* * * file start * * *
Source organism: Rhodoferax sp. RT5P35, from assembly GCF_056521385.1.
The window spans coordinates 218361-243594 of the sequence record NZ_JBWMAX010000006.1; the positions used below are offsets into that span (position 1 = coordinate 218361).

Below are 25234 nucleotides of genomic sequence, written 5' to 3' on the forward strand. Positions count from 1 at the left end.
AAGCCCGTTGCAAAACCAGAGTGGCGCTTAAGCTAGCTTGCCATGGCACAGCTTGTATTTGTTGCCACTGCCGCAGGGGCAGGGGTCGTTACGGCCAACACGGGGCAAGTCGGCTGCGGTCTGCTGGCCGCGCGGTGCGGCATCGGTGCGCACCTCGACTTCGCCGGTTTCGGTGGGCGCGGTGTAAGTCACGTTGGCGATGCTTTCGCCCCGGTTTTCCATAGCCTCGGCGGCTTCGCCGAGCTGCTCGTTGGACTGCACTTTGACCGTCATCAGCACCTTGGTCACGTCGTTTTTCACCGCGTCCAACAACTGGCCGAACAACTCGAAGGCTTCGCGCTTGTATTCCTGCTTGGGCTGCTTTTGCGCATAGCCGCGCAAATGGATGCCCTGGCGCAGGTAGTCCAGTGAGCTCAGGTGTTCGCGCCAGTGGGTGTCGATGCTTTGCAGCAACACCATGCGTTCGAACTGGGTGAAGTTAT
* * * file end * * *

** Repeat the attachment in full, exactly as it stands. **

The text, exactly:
Source organism: Rhodoferax sp. RT5P35, from assembly GCF_056521385.1.
The window spans coordinates 218361-243594 of the sequence record NZ_JBWMAX010000006.1; the positions used below are offsets into that span (position 1 = coordinate 218361).

Below are 25234 nucleotides of genomic sequence, written 5' to 3' on the forward strand. Positions count from 1 at the left end.
AAGCCCGTTGCAAAACCAGAGTGGCGCTTAAGCTAGCTTGCCATGGCACAGCTTGTATTTGTTGCCACTGCCGCAGGGGCAGGGGTCGTTACGGCCAACACGGGGCAAGTCGGCTGCGGTCTGCTGGCCGCGCGGTGCGGCATCGGTGCGCACCTCGACTTCGCCGGTTTCGGTGGGCGCGGTGTAAGTCACGTTGGCGATGCTTTCGCCCCGGTTTTCCATAGCCTCGGCGGCTTCGCCGAGCTGCTCGTTGGACTGCACTTTGACCGTCATCAGCACCTTGGTCACGTCGTTTTTCACCGCGTCCAACAACTGGCCGAACAACTCGAAGGCTTCGCGCTTGTATTCCTGCTTGGGCTGCTTTTGCGCATAGCCGCGCAAATGGATGCCCTGGCGCAGGTAGTCCAGTGAGCTCAGGTGTTCGCGCCAGTGGGTGTCGATGCTTTGCAGCAACACCATGCGTTCGAACTGGGTGAAGTTAT